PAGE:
US Attack Sub Arrives at Navy Base in Cuba a Day After Russian Fleet Docks in Havana

Archive photo of the USS Helena, a fast-attack nuclear-powered submarine
Archive photo of the USS Helena, a fast-attack nuclear-powered submarine, which made port Thursday at the U.S. Navy base in Guantanamo Bay, Cuba. (U.S. Department of Defense/TNS)

A U.S. fast-attack nuclear-powered submarine arrived at Guantanamo Bay, in Cuba, on Thursday, a day after a Russian navy fleet that also included a modern submarine pulled into the port of Havana ahead of Russian military exercises in the Caribbean that are raising tensions in the region.

The U.S. Southern Command, based in Doral, said in a statement that the USS Helena was in Guantanamo Bay, in eastern Cuba, where the U.S. has a base, as part of a “routine port visit.” The Southern Command noted that “the vessel’s location and transit were previously planned.”

One Southcom official told McClatchy that the Helena’s movements were scheduled before the United States learned of the Russian deployment plans. The Navy saw “no reason to alter previously planned, routine activity in response to Russian activity in the region,” the official said.

But the timing and optics of a U.S. nuclear submarine arriving in Cuba when Russian warships are in Havana are being seen as another effort to send a message of strength to the Kremlin.

U.S. Navy warships plan to follow the Russian naval flotilla visiting the region if it crosses the Caribbean and sails to Venezuela, as is expected, two U.S. officials told McClatchy and the Miami Herald.

The U.S. vessels — including three destroyers, a Coast Guard cutter and a maritime reconnaissance aircraft — have closely monitored the Russian fleet as it entered the Western Hemisphere and sailed within 30 miles of Florida’s coast on its way to Havana.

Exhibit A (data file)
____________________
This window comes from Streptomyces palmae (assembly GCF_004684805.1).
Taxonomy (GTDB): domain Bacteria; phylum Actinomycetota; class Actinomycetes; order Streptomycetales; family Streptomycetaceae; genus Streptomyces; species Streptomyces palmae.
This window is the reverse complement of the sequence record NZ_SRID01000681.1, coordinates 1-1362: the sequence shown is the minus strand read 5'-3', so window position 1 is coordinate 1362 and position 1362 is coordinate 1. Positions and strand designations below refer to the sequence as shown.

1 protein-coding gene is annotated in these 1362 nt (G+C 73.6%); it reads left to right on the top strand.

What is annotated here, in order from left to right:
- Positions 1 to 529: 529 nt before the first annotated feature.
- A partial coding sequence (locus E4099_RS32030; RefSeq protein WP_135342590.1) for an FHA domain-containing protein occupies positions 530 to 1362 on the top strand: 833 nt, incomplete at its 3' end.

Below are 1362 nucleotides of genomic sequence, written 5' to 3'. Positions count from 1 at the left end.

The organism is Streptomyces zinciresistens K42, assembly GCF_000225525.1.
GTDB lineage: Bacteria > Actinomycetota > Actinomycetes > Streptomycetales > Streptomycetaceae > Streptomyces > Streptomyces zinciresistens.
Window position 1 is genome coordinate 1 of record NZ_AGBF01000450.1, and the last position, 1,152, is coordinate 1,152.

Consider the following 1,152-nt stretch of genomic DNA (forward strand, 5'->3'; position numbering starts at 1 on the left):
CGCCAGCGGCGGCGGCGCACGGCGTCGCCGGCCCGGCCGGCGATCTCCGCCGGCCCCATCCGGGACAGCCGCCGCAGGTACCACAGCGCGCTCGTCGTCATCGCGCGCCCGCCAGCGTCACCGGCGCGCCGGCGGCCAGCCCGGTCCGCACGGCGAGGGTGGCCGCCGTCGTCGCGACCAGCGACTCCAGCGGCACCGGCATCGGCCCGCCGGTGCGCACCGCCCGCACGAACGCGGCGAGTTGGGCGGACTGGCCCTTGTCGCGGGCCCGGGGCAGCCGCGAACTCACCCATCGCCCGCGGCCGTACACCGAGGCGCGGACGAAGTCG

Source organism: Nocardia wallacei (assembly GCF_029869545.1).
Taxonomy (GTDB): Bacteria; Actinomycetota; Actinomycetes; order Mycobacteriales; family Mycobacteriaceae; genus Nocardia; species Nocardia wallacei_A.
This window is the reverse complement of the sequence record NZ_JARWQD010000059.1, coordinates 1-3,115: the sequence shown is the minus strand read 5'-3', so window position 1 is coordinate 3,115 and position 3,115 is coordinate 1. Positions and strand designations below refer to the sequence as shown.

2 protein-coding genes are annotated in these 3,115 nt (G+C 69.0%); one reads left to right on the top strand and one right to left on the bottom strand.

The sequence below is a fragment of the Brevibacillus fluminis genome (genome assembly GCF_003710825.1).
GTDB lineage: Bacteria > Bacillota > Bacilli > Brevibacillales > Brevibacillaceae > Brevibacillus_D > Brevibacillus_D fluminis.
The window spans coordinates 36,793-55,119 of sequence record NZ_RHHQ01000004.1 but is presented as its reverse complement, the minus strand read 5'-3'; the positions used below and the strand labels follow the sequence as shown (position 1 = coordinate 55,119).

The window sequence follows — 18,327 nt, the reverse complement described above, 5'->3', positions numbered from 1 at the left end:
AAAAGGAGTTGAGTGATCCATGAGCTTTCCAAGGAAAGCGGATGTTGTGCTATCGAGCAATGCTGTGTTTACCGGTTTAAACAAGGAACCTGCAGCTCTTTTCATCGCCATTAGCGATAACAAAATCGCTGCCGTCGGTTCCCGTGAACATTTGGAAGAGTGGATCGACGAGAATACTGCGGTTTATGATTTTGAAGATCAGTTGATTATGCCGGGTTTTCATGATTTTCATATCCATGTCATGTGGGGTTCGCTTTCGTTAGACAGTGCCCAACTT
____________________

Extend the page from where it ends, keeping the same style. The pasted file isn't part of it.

Russia has sent the flotilla to the region for routine naval exercises, U.S. officials said. But the inclusion of a nuclear submarine in the deployment — the first visit of its kind since the end of the Cold War — has prompted the Biden administration to deploy a significant response.

Around 9 a.m. Thursday, the USS Donald Cook was about 30 nautical miles northeast of the port of Havana, according to, a site that uses open-source satellite data to track vessels. According to its data, the U.S. warship had been staying in the area for the past few hours, at times getting closer but well off Cuban territorial waters, which stretch out to 12 nautical miles. The destroyer USS Truxtun was located early morning less than 60 nautical miles from Matanzas, a city east of Havana.

Cuban and Russian officials have downplayed the visit, which the Russian Armed Forces have characterized as “unofficial” and which has been almost completely ignored by Cuban state media. Cuba’s main daily, the Communist Party newspaper Granma, reported the Russian fleet’s Wednesday arrival a day later in a five-paragraph story.

The Kremlin press secretary, Dimitri Peskov, told reporters Thursday that Western countries should not worry about the Russian fleet’s presence in the Caribbean.

“Military exercises are a normal practice in a variety of regions. It is also a normal practice for all states, especially for such a large maritime power as the Russian Federation,” he said, according to the Russian official news agency Tass. “Carrying out such visits is also a common practice. Therefore, we see no reason for concern in this case.”


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